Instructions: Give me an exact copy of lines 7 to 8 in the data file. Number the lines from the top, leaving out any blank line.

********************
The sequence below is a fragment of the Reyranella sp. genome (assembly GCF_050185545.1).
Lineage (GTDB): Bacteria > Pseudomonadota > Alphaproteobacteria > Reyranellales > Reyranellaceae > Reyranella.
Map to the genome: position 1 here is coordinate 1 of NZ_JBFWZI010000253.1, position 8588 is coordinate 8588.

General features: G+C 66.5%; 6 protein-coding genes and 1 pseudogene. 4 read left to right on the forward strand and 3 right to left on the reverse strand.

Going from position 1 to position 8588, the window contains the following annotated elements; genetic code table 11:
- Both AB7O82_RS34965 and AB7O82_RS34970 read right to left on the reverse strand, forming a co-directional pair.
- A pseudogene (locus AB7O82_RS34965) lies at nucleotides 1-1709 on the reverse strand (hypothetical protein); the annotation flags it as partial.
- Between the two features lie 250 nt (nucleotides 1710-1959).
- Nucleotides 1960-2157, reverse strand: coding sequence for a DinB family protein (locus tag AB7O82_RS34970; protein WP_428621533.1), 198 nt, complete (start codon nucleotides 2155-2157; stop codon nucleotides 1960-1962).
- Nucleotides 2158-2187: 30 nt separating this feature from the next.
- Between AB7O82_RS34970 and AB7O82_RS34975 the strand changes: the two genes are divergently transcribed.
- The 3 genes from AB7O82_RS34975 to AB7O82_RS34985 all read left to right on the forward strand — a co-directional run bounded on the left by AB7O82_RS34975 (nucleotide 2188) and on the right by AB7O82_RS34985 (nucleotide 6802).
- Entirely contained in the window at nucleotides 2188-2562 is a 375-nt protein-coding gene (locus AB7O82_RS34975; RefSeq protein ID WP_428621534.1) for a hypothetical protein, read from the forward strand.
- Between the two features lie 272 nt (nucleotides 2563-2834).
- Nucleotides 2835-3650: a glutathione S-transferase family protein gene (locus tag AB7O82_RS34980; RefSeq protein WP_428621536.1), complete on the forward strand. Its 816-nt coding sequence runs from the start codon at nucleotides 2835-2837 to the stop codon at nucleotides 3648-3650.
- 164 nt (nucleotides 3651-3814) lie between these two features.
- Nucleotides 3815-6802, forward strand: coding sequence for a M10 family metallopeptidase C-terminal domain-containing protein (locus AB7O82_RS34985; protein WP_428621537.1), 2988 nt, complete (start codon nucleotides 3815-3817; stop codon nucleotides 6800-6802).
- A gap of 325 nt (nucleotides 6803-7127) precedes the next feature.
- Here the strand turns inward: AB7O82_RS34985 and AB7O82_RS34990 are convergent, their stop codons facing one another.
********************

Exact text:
- A pseudogene (locus AB7O82_RS34965) lies at nucleotides 1-1709 on the reverse strand (hypothetical protein); the annotation flags it as partial.
- Between the two features lie 250 nt (nucleotides 1710-1959).